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. Last Updated: 07/27/2016

Yeltsin Waters Down Law on Draft

Liberal legislators Wednesday denounced a move by President Boris Yeltsin to water down an unpopular law extending the term of mandatory military service as both unconstitutional and inadequate, and reiterated their determination to contest the law in the Constitutional Court.

Yeltsin signed the law into effect Saturday, extending obligatory military service from 18 months to two years and ordering all college graduates to join the military immediately after graduation. But the president simultaneously issued a decree softening the law.

According to the decree, graduate students get a draft deferral until they finish their studies. College graduates who take on jobs in the state sector of the Russian economy will also get a respite until they decide to seek employment with a private firm.

"By this decree we will keep the young intelligentsia in the state sector of the economy and in the educational and scientific institutions," Yeltsin told Interfax after signing the decree.

But whatever its purpose, the decree was roundly condemned by liberals, who called it unconstitutional.

"I am happy for the graduates who got a reprieve, but this decree is unconstitutional because it violates the equality of all forms of property, state or private," said Viktor Sheinis, a member of the State Duma's Legislation Committee.

"This is like thinly disguised alternative service," said Nail Salikhovsky, a spokesman for the Soldiers' Mothers' Committee, which is credited with pressuring the government into exempting college students from draft in the last months of the Soviet Union. The exemption still stands.

"But if it is alternative service, they should call a spade a spade and establish a specific service term," Salikhovsky said, pointing out that a graduate unwilling to serve in the army will have to work in the state sector until the age of 27, after which he cannot be drafted under existing law.

The State Duma is now debating a bill on alternative service for pacifists and people whose religious convictions do not allow them to join the military. According to the bill, such people would be allowed to do low-paid, menial work for the state for three years instead of serving in the army.

Liberals said Yeltsin's decree in effect imposed an even tougher choice on college graduates.

"Who wants to work for the state?" questioned liberal State Duma member Lev Ponomaryov, who, along with several other deputies, plans to appeal to the Constitutional Court to void the law. Ponomaryov should know: even a parliament deputy's official salary is only slightly more than 1 million rubles ($200), and government ministers receive comparable salaries. A young graduate can easily make several times that much in a private company.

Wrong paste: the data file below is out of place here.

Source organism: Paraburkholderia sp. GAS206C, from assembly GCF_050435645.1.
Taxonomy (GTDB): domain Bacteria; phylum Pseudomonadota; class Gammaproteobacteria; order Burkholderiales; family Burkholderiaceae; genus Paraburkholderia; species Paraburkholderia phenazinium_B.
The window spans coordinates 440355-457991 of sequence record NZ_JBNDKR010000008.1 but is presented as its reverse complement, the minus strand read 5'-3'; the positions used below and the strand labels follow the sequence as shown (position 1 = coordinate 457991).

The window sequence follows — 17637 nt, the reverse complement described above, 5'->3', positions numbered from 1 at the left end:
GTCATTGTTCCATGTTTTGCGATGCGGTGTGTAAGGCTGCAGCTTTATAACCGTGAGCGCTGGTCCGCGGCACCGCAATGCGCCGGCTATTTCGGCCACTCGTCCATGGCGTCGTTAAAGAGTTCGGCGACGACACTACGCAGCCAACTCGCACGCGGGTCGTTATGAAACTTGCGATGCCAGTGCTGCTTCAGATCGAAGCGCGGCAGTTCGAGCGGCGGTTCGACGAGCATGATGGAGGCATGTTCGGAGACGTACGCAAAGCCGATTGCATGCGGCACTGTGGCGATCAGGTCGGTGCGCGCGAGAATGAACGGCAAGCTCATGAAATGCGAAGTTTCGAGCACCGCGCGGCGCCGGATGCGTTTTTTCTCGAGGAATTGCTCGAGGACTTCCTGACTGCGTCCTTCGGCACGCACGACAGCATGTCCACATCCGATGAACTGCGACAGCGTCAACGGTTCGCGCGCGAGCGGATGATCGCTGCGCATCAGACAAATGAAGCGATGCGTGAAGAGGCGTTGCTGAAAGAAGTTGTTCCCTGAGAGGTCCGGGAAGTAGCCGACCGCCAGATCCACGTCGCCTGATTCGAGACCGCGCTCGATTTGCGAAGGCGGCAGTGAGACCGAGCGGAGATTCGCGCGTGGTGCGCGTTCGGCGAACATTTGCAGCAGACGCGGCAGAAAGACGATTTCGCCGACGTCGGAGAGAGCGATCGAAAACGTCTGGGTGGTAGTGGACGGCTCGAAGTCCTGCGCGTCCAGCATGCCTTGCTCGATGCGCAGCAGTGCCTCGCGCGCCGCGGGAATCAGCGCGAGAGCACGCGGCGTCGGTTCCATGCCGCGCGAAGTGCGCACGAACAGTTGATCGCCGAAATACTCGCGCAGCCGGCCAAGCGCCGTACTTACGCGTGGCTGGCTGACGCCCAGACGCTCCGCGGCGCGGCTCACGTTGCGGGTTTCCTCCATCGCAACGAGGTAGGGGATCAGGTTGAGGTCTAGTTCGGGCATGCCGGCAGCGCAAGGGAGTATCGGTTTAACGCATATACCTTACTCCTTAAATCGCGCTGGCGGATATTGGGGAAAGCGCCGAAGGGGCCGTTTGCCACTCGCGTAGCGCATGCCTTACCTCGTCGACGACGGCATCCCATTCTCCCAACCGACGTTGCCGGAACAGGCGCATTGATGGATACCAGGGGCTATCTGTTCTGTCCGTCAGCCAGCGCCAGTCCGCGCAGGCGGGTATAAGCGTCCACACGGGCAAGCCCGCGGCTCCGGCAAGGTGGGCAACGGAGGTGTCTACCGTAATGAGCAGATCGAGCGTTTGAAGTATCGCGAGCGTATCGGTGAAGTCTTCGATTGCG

A group of several reformist parliament deputies will file its appeal to the country's highest legal authority, the Constitutional Court, as soon as their legal assistants make up a formal petition citing procedural violations which accompanied the lightening-quick passage of the bill through the Duma, Ponomaryov said. The chamber passed the bill after only 30 minutes of discussion without so much as reading the text.

In another break with accepted practice, the law is retroactive: soldiers called up last fall will have to serve for 2 years instead of 18 months.

"Such concessions to the military brass set a dangerous precedent," said Ponomaryov, adding that he and his colleagues were determined to fight it out in court.

Yeltsin and his advisers, however, believe that the decree on exemptions introduced a sufficient element of compromise into the situation. Yeltsin's national security aide, Yury Baturin, told Interfax that Yeltsin considered several appeals from leading academics asking him not to sign the law.

Baturin said that just a few days ago, Yeltsin was "disinclined to sign the law passed by the State Duma" after a number of leading educators, wrote to him in an open letter that the law would disrupt Russia's system of scientific training by tearing promising scientists away from their work.

But then, according to Baturin, Yeltsin read a letter from Yury Osipov, president of the Russian Academy of Sciences, who asked for exemptions for only 75 promising graduate students.

"The president saw in this letter a way to balance the interests of the army's combat readiness and the preservation of the scientific potential," Baturin said. According to the presidential aide, Yeltsin opted for a broader compromise than Osipov's letter envisaged, and top military commanders agreed that it was possible to soften the law without hurting the army.

"Who knows what Yeltsin and [Defense Minister Pavel] Grachev really decided," Salikhovsky commented. "Yeltsin's words have a tendency to differ from his actions, and whatever happens, we will fight every specific case in court."